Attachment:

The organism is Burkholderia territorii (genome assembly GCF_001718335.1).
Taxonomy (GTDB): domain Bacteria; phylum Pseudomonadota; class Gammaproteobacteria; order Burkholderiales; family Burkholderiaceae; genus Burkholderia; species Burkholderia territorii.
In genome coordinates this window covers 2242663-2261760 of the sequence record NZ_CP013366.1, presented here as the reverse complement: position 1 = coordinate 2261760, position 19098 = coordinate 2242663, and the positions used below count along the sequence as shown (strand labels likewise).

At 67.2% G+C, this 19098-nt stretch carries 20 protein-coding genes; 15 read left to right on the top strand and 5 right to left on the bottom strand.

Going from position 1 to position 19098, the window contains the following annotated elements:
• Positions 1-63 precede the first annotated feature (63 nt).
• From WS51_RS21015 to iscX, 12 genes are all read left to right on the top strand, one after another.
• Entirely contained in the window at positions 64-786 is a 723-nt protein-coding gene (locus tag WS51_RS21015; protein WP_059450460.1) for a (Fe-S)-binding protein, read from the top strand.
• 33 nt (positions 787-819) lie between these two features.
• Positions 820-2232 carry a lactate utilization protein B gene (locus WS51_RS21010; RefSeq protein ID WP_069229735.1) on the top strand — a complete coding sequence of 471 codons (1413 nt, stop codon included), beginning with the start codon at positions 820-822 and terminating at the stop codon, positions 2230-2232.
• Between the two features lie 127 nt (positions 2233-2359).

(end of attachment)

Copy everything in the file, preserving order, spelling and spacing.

The organism is Burkholderia territorii (genome assembly GCF_001718335.1).
Taxonomy (GTDB): domain Bacteria; phylum Pseudomonadota; class Gammaproteobacteria; order Burkholderiales; family Burkholderiaceae; genus Burkholderia; species Burkholderia territorii.
In genome coordinates this window covers 2242663-2261760 of the sequence record NZ_CP013366.1, presented here as the reverse complement: position 1 = coordinate 2261760, position 19098 = coordinate 2242663, and the positions used below count along the sequence as shown (strand labels likewise).

At 67.2% G+C, this 19098-nt stretch carries 20 protein-coding genes; 15 read left to right on the top strand and 5 right to left on the bottom strand.

Going from position 1 to position 19098, the window contains the following annotated elements:
• Positions 1-63 precede the first annotated feature (63 nt).
• From WS51_RS21015 to iscX, 12 genes are all read left to right on the top strand, one after another.
• Entirely contained in the window at positions 64-786 is a 723-nt protein-coding gene (locus tag WS51_RS21015; protein WP_059450460.1) for a (Fe-S)-binding protein, read from the top strand.
• 33 nt (positions 787-819) lie between these two features.
• Positions 820-2232 carry a lactate utilization protein B gene (locus WS51_RS21010; RefSeq protein ID WP_069229735.1) on the top strand — a complete coding sequence of 471 codons (1413 nt, stop codon included), beginning with the start codon at positions 820-822 and terminating at the stop codon, positions 2230-2232.
• Between the two features lie 127 nt (positions 2233-2359).